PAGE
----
Wisconsin: Tony Evers

As governor, one of my most important jobs is to certify election results. My opponent, Tim Michels, supports radical ideas around elections and won’t commit to certifying the results of democratic elections. I will continue to provide accurate information about voting rights and our elections, and will carry out my duty as governor to uphold the democratic process. I trust that state and local election officials will once again deliver accurate results in the 2022 election.

Gov. Evers on how he will combat future election subversion.

Favorite campaign fuel: Always an ice cream cone.

Secretary of State

Secretaries of state often serve as the chief elections official of their state. As seen in the 2020 election, they can either stand as bulwarks against illegal election interference or aid right-wing conspiracy theorists in their efforts to undermine our democracy. We spoke to three Democrats running for secretary of state, including the Nevada Democrat running against an election denier.

Georgia: State Rep. Bee Nguyen

We have seen what has happened in Coffee County with Sidney Powell and the local election board in Coffee County. We know that there was potentially some malfeasance, some copying of data within Coffee County elections. Today, over a year after that incident has been flagged, nobody has been held accountable for that. [The situation is] unclear because the secretary of state has been very quiet on this issue and not transparent with the public whether or not an investigation was actually carried out. We need bad actors to be held accountable because if they are not held accountable for breaching the system for committing a crime, then we will continue to see that kind of behavior.

Rep. Nguyen on counties undermining election results.

Favorite way to vote: “I love voting with my sisters. They live in my district, but we are in different precincts, so that means we have to vote early in person in order to vote together. That’s been a tradition that we’ve been carrying out the past few election cycles is voting early in person together.”

Nevada: Cisco Aguilar

I absolutely understand why some people feel like our government is no longer working for them. For too long, the powerful have made it harder and harder for everyday Americans to have their voices heard and have an impact on how our country works. What our opponents are counting on is that we get too discouraged, too cynical and check out. The truth is, who we elect matters. I’m making a commitment to work hard for the people of Nevada and to be accountable to them. The same should be true of every elected official, up and down the ballot. No one should be above accountability to their constituents, and this November voters should remember that they have the power.

Cisco Aguilar on his message to voters who feel like they aren’t being heard.

Favorite way to vote: I love the convenience of filling out my mail-in ballot at home and dropping it off at a secure drop box!

Ohio: Chelsea Clark

In 2018, 74.89% of Ohioans — an overwhelming majority, we consider that — voted for redistricting reform and fair maps. The current redistricting commission, which is made up of seven people — five GOP and two Democrats — was intended to be a bipartisan commission. It’s not. What the GOP on this commission has done since last year — since the very beginning following the decennial census — is they have obstructed this entire process and they have blown past constitutional deadlines. We have paid independent mapmakers hundreds of dollars an hour, all for [the GOP] to refuse to even consider maps that actually are constitutional. What happened was these maps were consistently contested because they weren’t fair. The Ohio Supreme Court agreed, and found that both the congressional and legislative are unconstitutional. One of the reasons [the secretary of state] position is so critical to our democracy and voting rights here in the state is because the secretary of state is a voting member on that commission.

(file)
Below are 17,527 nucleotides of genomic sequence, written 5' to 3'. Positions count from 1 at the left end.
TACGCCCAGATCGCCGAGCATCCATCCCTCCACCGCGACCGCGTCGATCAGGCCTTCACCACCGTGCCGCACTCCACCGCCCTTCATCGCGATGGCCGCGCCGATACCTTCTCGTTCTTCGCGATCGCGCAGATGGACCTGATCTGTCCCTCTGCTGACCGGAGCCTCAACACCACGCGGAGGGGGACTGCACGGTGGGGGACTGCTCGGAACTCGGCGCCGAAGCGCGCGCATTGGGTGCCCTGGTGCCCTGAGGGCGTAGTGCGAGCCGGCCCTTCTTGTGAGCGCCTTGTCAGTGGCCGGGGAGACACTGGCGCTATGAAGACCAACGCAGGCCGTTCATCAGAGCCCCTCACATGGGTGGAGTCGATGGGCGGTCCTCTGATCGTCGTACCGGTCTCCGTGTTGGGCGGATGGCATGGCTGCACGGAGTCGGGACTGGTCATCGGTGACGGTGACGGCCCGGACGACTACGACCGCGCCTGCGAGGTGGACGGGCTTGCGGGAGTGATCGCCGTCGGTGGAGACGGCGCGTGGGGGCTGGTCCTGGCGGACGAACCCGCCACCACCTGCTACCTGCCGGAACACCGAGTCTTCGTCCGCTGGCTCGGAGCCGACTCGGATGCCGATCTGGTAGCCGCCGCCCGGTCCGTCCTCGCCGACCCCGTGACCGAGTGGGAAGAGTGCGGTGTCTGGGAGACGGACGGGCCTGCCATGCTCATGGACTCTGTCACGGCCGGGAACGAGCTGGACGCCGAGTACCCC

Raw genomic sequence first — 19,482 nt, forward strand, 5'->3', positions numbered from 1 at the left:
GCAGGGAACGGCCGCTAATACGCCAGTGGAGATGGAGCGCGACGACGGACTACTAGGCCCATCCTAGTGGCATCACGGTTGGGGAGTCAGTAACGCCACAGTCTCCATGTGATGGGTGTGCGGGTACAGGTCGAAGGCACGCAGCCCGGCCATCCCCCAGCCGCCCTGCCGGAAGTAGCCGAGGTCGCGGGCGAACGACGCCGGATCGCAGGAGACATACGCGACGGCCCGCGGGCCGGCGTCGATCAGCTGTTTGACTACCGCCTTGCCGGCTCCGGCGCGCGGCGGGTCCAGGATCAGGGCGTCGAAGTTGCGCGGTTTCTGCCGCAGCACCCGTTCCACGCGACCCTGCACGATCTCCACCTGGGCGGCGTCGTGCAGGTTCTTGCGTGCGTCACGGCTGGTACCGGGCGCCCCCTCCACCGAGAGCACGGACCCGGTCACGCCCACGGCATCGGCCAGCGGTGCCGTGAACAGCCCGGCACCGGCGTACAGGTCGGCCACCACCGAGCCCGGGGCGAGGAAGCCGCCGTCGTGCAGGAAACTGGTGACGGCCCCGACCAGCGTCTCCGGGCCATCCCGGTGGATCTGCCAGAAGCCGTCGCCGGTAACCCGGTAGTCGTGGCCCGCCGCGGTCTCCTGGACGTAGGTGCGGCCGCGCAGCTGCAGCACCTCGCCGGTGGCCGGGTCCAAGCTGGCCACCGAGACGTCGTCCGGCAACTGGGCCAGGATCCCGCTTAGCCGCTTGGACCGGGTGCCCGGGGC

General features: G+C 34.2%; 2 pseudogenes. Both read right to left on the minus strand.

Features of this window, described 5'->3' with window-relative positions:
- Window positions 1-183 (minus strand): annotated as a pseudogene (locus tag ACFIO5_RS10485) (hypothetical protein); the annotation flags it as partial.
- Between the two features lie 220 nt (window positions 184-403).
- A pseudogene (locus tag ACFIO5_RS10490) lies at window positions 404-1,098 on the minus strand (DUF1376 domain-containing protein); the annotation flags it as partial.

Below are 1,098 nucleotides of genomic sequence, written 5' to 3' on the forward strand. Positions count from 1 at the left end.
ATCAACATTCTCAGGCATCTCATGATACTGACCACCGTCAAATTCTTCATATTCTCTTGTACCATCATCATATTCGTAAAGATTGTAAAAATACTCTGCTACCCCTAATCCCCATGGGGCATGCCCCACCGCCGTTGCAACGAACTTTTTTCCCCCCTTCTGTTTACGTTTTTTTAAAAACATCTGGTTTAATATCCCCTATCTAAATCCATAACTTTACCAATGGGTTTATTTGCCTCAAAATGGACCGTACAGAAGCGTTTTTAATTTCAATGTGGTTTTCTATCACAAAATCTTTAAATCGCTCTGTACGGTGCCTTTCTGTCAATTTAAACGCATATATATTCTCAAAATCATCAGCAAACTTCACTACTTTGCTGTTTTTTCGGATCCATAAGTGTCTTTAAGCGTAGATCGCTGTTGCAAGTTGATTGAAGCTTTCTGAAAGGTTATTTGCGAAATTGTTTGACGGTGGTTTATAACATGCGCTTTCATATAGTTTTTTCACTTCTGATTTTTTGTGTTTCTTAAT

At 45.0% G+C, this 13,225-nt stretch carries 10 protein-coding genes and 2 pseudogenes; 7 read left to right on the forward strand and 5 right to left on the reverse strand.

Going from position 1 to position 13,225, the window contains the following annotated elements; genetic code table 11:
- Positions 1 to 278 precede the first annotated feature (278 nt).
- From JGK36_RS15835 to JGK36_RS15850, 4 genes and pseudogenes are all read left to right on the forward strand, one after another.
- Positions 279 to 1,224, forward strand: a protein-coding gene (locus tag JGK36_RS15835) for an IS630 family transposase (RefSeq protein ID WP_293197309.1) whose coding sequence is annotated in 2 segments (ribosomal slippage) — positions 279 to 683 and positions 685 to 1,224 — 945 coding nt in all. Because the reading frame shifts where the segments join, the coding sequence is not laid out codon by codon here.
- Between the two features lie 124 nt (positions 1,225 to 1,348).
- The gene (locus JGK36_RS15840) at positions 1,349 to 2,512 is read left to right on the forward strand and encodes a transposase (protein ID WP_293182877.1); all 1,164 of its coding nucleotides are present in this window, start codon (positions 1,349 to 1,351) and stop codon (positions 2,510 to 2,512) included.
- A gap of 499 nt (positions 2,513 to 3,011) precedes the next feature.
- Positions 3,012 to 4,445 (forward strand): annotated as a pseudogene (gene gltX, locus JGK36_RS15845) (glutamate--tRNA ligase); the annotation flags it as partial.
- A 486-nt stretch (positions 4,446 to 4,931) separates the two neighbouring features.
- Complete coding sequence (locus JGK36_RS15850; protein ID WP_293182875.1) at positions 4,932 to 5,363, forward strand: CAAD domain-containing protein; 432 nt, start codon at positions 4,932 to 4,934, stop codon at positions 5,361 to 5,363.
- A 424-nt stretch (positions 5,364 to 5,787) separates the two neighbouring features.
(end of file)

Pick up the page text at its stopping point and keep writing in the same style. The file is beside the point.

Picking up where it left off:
Chelsea Clark on Ohio’s tortured redistricting process this year.

Most underrated fact about Ohio: We have beautiful, beautiful places. We actually have beaches and you can enjoy all seasons here. You can go from the beach to even the mountains here — it’s absolutely beautiful, and a great place to learn and a great place to play.

Attorney General

Attorneys general serve as the chief law enforcement officer in their states and can play an important role in elections as well. In 2020, numerous Republican attorneys general joined a long-shot lawsuit filed in the U.S. Supreme Court seeking to overturn the results of the presidential election in four swing states. The architect of that plan was Texas Attorney General Ken Paxton (R)  — who’s also currently under indictment for securities fraud. We spoke to the Democrat running to replace him.

Texas: Rochelle Garza

My campaign actually helped bring this issue to light after some people in my community started receiving uncertified letters from the secretary of state’s office notifying them that they would be purged off the voter rolls if they didn’t respond within 30 days. It was extremely worrisome because some of these people had been U.S. citizens for years and had been voting for years. The citizenship data being used by Cameron County was old, but nevertheless, more than 2,000 voters were purged by November 2021. As Texans, we need to coalesce on the issue of voter suppression and combat it for the sake of our democracy.

Rochelle Garza on voter purges in Texas.

Go-to walk up song: Bad Blood by Taylor Swift.

For more election coverage, check out our roundup of all the election deniers running statewide this year as well as all the ballot measures we’re watching.